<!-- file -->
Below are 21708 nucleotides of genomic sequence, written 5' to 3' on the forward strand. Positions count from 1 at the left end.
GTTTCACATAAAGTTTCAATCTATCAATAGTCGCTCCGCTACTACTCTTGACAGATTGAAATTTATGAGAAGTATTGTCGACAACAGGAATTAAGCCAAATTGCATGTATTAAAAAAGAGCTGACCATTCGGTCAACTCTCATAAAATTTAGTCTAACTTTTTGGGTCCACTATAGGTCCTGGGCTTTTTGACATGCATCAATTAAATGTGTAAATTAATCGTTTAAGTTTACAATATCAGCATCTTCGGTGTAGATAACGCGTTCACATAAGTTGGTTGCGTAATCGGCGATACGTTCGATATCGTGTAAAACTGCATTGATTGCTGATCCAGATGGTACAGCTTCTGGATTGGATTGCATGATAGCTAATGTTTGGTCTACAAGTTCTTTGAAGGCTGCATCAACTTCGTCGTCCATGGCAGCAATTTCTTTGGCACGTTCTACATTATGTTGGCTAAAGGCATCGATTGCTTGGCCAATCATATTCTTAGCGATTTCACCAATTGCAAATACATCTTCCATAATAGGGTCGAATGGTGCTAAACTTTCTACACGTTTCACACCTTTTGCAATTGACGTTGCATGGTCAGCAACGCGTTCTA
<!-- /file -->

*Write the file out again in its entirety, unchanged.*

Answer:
Below are 21708 nucleotides of genomic sequence, written 5' to 3' on the forward strand. Positions count from 1 at the left end.
GTTTCACATAAAGTTTCAATCTATCAATAGTCGCTCCGCTACTACTCTTGACAGATTGAAATTTATGAGAAGTATTGTCGACAACAGGAATTAAGCCAAATTGCATGTATTAAAAAAGAGCTGACCATTCGGTCAACTCTCATAAAATTTAGTCTAACTTTTTGGGTCCACTATAGGTCCTGGGCTTTTTGACATGCATCAATTAAATGTGTAAATTAATCGTTTAAGTTTACAATATCAGCATCTTCGGTGTAGATAACGCGTTCACATAAGTTGGTTGCGTAATCGGCGATACGTTCGATATCGTGTAAAACTGCATTGATTGCTGATCCAGATGGTACAGCTTCTGGATTGGATTGCATGATAGCTAATGTTTGGTCTACAAGTTCTTTGAAGGCTGCATCAACTTCGTCGTCCATGGCAGCAATTTCTTTGGCACGTTCTACATTATGTTGGCTAAAGGCATCGATTGCTTGGCCAATCATATTCTTAGCGATTTCACCAATTGCAAATACATCTTCCATAATAGGGTCGAATGGTGCTAAACTTTCTACACGTTTCACACCTTTTGCAATTGACGTTGCATGGTCAGCAACGCGTTCTA